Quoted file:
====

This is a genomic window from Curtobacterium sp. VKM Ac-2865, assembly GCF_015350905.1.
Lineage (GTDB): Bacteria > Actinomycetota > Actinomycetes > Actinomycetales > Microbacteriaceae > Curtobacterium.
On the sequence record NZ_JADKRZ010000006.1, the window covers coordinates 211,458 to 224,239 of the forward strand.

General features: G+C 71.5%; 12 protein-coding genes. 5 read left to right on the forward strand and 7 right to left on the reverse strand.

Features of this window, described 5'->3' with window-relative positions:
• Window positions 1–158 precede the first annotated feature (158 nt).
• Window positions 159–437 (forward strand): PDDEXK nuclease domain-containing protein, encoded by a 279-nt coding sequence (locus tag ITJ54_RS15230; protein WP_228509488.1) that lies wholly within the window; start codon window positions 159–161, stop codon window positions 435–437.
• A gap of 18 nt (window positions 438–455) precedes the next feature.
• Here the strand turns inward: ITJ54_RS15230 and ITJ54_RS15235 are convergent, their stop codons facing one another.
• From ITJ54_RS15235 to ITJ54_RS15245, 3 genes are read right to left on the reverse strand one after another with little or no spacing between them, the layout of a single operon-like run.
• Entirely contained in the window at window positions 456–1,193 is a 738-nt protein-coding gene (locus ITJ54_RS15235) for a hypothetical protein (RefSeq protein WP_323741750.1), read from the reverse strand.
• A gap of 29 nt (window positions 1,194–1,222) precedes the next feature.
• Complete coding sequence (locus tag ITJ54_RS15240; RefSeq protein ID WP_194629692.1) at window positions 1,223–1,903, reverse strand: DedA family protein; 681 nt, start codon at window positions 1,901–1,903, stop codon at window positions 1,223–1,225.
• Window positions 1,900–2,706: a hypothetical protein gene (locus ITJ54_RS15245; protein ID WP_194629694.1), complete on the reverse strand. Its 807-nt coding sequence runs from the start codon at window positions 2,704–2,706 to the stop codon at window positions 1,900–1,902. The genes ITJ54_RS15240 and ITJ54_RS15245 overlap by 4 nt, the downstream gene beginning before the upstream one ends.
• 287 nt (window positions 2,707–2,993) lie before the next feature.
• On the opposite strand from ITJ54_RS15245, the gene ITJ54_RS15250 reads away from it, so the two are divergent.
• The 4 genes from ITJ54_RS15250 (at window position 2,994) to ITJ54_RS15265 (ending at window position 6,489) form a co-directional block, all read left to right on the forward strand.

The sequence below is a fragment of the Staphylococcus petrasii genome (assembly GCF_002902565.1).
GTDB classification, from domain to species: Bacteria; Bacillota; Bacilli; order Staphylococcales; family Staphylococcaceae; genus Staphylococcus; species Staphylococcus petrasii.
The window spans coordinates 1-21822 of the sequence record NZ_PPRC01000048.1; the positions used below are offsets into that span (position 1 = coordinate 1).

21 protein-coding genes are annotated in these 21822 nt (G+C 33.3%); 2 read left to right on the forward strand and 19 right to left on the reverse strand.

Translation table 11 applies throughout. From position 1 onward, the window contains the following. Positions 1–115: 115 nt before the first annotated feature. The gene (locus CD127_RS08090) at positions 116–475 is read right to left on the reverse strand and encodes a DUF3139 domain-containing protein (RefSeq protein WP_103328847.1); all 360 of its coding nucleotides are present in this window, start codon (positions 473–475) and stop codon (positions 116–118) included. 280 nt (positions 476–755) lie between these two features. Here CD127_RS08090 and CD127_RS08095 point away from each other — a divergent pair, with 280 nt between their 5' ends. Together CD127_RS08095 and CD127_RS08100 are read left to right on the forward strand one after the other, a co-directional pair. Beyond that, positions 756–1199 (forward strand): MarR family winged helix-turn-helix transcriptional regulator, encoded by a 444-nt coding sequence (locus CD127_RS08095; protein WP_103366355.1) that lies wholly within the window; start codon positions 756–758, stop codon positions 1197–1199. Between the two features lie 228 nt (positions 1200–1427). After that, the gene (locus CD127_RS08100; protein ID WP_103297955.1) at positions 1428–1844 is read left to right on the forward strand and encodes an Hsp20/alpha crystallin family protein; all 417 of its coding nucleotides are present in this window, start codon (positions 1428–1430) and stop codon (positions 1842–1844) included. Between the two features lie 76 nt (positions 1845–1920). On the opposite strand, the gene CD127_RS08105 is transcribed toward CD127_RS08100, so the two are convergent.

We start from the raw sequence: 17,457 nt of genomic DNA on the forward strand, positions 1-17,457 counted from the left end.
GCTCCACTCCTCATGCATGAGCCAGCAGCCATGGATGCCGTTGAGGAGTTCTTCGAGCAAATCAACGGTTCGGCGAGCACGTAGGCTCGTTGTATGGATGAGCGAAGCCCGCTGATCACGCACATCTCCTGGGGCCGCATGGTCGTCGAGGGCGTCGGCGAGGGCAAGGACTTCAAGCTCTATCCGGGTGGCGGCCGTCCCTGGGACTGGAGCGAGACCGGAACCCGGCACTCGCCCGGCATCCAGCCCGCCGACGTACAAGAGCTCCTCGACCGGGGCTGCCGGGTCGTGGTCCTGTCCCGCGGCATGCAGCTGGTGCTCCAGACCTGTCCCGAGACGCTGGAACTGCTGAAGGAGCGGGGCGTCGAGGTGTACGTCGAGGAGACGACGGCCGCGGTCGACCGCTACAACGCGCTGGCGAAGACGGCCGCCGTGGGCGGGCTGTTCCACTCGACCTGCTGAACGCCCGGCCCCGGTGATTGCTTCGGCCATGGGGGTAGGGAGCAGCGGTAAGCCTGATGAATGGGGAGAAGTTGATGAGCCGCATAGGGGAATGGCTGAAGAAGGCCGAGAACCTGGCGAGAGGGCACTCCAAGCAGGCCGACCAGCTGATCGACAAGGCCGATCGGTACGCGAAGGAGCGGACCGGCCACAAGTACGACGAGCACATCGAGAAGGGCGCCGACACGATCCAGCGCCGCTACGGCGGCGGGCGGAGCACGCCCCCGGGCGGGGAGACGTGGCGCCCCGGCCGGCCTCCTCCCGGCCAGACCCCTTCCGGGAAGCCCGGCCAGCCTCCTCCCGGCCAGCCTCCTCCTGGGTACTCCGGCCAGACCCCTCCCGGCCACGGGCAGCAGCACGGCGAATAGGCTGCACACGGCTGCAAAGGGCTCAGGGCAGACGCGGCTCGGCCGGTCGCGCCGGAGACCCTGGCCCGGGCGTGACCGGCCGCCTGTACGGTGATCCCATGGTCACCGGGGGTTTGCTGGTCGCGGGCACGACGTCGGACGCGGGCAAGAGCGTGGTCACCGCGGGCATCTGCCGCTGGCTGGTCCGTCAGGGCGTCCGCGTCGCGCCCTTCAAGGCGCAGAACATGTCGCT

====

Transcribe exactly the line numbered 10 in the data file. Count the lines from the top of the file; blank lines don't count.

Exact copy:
• From ITJ54_RS15235 to ITJ54_RS15245, 3 genes are read right to left on the reverse strand one after another with little or no spacing between them, the layout of a single operon-like run.